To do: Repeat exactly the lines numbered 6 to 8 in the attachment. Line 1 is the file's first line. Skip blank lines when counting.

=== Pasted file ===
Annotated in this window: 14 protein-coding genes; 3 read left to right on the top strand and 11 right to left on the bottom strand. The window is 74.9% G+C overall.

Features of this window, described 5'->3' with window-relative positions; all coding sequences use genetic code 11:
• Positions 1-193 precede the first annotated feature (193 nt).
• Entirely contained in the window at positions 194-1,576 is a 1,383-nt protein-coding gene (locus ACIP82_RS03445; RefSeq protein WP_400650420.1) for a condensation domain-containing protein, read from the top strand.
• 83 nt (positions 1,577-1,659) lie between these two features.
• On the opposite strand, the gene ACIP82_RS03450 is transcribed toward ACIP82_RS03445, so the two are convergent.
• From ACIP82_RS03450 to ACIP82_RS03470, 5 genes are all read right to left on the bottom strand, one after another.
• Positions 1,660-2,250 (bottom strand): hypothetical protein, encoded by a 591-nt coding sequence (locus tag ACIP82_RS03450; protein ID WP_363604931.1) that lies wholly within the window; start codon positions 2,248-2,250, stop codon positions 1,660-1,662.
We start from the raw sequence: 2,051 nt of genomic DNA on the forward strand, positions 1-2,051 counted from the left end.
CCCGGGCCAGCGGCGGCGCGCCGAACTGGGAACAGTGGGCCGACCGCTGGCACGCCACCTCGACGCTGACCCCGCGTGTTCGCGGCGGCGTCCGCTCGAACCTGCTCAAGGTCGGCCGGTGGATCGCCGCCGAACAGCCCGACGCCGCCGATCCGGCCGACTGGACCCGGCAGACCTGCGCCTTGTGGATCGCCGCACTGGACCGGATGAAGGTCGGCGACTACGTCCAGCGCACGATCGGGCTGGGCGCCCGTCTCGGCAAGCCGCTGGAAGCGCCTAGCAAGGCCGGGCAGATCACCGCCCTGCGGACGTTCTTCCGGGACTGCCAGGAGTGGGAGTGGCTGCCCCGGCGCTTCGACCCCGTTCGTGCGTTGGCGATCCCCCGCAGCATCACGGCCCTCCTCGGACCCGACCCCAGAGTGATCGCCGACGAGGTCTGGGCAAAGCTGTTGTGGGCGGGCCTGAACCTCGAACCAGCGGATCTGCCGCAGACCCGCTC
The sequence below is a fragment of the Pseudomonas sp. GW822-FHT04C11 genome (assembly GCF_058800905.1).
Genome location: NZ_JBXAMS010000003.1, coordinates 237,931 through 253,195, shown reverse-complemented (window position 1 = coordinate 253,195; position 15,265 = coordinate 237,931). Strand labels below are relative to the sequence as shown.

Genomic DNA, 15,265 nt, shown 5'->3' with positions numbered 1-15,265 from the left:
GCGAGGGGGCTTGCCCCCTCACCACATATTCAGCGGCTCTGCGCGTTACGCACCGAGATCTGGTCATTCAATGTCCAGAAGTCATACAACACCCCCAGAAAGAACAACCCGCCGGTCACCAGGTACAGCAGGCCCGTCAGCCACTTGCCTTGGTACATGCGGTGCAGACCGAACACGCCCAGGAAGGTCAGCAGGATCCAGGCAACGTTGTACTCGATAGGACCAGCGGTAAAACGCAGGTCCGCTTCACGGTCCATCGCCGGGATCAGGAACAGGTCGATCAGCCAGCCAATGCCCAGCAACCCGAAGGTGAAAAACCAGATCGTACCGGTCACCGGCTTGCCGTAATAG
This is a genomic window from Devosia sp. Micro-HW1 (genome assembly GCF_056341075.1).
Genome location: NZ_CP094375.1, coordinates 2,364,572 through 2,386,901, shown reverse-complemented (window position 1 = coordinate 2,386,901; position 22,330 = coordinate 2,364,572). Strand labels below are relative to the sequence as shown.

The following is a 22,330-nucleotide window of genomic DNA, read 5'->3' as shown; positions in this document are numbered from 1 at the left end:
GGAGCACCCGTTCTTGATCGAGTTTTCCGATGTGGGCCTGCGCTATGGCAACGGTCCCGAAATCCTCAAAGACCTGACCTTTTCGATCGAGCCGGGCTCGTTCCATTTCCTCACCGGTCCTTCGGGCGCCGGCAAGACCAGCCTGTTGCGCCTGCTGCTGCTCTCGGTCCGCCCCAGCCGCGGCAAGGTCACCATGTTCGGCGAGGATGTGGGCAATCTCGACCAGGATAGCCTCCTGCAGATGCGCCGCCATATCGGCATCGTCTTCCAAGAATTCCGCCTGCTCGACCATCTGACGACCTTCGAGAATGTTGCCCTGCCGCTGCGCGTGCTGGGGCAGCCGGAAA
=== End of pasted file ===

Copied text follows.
• On the opposite strand, the gene ACIP82_RS03450 is transcribed toward ACIP82_RS03445, so the two are convergent.
• From ACIP82_RS03450 to ACIP82_RS03470, 5 genes are all read right to left on the bottom strand, one after another.
• Positions 1,660-2,250 (bottom strand): hypothetical protein, encoded by a 591-nt coding sequence (locus tag ACIP82_RS03450; protein ID WP_363604931.1) that lies wholly within the window; start codon positions 2,248-2,250, stop codon positions 1,660-1,662.